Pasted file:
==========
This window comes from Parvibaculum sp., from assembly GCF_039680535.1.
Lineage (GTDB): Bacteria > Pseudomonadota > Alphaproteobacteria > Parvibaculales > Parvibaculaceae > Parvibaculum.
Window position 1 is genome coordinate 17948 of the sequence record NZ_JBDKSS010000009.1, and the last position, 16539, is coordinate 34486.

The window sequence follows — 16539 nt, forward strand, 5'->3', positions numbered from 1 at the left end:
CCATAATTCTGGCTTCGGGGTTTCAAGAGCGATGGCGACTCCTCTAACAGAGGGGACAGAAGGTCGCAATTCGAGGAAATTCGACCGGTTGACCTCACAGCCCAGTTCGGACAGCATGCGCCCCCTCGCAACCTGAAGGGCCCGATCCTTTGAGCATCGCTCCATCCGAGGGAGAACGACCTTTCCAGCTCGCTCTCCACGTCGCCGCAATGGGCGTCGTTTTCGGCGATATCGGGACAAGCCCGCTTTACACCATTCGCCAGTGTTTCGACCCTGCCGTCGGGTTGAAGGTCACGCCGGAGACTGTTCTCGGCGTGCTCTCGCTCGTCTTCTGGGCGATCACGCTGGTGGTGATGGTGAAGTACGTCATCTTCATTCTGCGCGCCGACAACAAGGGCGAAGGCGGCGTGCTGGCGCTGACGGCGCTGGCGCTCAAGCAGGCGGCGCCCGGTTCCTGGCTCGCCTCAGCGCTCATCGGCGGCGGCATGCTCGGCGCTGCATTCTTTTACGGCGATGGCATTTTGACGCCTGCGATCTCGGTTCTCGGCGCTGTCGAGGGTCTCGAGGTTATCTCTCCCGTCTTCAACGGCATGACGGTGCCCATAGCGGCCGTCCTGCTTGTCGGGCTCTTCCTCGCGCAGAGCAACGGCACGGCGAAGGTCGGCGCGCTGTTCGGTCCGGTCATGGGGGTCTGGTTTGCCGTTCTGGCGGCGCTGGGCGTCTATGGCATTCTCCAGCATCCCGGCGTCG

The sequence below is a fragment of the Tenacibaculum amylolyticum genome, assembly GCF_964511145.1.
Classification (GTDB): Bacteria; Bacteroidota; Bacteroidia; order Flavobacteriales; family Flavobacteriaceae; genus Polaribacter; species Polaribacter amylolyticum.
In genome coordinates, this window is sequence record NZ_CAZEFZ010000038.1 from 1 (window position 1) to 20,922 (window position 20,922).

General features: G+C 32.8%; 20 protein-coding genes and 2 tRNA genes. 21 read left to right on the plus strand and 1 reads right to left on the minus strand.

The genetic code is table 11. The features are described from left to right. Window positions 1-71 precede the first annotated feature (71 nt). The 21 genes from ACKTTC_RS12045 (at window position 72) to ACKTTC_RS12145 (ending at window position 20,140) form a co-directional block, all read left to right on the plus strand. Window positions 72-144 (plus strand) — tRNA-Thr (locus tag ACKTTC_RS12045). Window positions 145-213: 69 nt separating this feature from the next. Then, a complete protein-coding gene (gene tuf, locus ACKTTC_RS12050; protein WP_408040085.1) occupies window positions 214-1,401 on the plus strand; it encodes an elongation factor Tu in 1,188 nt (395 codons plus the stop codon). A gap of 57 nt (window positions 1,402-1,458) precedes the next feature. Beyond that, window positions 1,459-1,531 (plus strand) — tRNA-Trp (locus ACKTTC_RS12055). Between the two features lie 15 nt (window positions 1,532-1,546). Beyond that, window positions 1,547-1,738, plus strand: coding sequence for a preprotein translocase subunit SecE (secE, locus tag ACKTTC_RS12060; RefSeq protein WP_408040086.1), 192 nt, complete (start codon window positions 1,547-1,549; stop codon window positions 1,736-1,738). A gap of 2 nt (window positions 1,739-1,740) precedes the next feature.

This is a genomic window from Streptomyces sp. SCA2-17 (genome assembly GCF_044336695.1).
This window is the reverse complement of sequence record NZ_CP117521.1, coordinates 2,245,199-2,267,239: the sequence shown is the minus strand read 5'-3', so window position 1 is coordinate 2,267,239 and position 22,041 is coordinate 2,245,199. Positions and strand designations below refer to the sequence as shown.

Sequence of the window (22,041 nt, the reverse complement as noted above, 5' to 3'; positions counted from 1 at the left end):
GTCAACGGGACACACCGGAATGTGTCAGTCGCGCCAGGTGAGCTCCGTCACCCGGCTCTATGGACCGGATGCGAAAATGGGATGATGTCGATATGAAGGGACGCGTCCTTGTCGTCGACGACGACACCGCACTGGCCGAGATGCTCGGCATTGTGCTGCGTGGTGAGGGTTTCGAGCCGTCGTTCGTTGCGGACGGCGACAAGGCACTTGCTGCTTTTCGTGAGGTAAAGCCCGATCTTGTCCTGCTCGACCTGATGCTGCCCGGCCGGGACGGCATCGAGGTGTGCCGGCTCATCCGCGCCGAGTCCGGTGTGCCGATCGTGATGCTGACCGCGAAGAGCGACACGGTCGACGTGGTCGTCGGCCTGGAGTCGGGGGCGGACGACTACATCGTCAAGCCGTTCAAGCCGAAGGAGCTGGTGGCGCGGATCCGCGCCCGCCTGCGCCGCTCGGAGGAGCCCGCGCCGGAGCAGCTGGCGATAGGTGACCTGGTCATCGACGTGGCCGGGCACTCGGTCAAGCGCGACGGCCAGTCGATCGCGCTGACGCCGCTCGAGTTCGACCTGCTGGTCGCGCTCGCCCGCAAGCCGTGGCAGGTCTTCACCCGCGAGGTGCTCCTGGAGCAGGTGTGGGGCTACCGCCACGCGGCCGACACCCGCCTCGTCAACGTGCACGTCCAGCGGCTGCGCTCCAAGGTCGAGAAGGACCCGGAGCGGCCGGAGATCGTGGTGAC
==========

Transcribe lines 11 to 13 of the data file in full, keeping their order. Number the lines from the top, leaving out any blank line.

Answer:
This is a genomic window from Streptomyces sp. SCA2-17 (genome assembly GCF_044336695.1).
This window is the reverse complement of sequence record NZ_CP117521.1, coordinates 2,245,199-2,267,239: the sequence shown is the minus strand read 5'-3', so window position 1 is coordinate 2,267,239 and position 22,041 is coordinate 2,245,199. Positions and strand designations below refer to the sequence as shown.

Sequence of the window (22,041 nt, the reverse complement as noted above, 5' to 3'; positions counted from 1 at the left end):